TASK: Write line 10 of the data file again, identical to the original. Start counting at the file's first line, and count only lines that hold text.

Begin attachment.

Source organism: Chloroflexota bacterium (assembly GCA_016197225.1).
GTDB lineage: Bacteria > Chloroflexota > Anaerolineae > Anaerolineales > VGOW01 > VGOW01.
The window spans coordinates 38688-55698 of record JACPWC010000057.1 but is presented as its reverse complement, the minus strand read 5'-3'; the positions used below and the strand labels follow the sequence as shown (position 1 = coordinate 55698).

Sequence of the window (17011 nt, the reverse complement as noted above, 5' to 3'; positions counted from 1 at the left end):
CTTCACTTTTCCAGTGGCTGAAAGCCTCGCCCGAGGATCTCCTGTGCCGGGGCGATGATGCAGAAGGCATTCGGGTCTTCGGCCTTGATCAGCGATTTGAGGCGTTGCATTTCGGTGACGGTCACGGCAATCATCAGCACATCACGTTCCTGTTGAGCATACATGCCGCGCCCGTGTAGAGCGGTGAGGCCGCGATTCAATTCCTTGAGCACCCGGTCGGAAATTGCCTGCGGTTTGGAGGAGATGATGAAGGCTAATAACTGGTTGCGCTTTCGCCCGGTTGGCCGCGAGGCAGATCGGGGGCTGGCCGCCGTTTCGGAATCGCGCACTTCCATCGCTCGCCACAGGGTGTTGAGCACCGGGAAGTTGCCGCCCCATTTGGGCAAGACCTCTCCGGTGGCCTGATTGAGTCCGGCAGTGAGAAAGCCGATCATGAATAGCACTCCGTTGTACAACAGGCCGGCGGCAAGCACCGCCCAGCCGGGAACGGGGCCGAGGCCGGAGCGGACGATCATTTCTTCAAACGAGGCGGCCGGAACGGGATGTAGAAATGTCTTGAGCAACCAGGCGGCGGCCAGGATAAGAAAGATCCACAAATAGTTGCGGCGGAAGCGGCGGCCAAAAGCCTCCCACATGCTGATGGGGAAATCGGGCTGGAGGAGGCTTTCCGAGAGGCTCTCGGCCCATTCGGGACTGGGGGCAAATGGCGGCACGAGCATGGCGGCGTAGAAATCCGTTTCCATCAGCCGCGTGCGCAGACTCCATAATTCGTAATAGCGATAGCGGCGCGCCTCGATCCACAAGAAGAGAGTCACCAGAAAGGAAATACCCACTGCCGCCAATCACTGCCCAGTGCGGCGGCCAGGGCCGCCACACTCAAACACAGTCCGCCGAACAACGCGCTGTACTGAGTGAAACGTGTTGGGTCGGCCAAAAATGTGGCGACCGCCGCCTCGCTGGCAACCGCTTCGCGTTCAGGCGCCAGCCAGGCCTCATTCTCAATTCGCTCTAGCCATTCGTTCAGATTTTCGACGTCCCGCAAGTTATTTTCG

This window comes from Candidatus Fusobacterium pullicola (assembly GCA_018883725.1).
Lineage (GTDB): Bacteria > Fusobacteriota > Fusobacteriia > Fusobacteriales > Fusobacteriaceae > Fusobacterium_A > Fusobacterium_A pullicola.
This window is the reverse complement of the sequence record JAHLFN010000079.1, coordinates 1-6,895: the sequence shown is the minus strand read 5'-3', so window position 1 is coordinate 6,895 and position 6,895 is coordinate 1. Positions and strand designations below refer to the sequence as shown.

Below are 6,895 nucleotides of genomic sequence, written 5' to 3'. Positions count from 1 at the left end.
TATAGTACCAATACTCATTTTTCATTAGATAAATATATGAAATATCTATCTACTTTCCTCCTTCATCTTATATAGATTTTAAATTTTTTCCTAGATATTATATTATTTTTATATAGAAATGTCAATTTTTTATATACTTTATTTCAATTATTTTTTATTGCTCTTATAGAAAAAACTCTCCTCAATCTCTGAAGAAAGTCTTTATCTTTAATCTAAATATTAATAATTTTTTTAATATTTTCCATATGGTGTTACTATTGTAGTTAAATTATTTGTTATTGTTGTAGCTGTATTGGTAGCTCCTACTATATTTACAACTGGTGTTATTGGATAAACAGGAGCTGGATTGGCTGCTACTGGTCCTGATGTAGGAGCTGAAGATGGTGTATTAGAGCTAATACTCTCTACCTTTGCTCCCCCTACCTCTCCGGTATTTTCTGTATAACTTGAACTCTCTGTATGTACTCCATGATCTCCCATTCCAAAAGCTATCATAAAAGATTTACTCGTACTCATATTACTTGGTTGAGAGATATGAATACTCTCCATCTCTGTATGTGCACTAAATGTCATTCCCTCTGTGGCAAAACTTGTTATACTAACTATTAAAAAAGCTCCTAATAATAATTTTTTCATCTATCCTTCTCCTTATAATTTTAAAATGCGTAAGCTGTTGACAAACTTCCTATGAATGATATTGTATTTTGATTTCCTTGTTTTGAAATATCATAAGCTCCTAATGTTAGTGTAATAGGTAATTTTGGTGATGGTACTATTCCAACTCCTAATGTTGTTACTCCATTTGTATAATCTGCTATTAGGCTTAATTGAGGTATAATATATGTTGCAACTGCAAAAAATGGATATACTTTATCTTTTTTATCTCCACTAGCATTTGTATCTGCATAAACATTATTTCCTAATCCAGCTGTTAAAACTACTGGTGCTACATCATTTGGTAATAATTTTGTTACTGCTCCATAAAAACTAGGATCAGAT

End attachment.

TATAGTACCAATACTCATTTTTCATTAGATAAATATATGAAATATCTATCTACTTTCCTCCTTCATCTTATATAGATTTTAAATTTTTTCCTAGATATTATATTATTTTTATATAGAAATGTCAATTTTTTATATACTTTATTTCAATTATTTTTTATTGCTCTTATAGAAAAAACTCTCCTCAATCTCTGAAGAAAGTCTTTATCTTTAATCTAAATATTAATAATTTTTTTAATATTTTCCATATGGTGTTACTATTGTAGTTAAATTATTTGTTATTGTTGTAGCTGTATTGGTAGCTCCTACTATATTTACAACTGGTGTTATTGGATAAACAGGAGCTGGATTGGCTGCTACTGGTCCTGATGTAGGAGCTGAAGATGGTGTATTAGAGCTAATACTCTCTACCTTTGCTCCCCCTACCTCTCCGGTATTTTCTGTATAACTTGAACTCTCTGTATGTACTCCATGATCTCCCATTCCAAAAGCTATCATAAAAGATTTACTCGTACTCATATTACTTGGTTGAGAGATATGAATACTCTCCATCTCTGTATGTGCACTAAATGTCATTCCCTCTGTGGCAAAACTTGTTATACTAACTATTAAAAAAGCTCCTAATAATAATTTTTTCATCTATCCTTCTCCTTATAATTTTAAAATGCGTAAGCTGTTGACAAACTTCCTATGAATGATATTGTATTTTGATTTCCTTGTTTTGAAATATCATAAGCTCCTAATGTTAGTGTAATAGGTAATTTTGGTGATGGTACTATTCCAACTCCTAATGTTGTTACTCCATTTGTATAATCTGCTATTAGGCTTAATTGAGGTATAATATATGTTGCAACTGCAAAAAATGGATATACTTTATCTTTTTTATCTCCACTAGCATTTGTATCTGCATAAACATTATTTCCTAATCCAGCTGTTAAAACTACTGGTGCTACATCATTTGGTAATAATTTTGTTACTGCTCCATAAAAACTAGGATCAGAT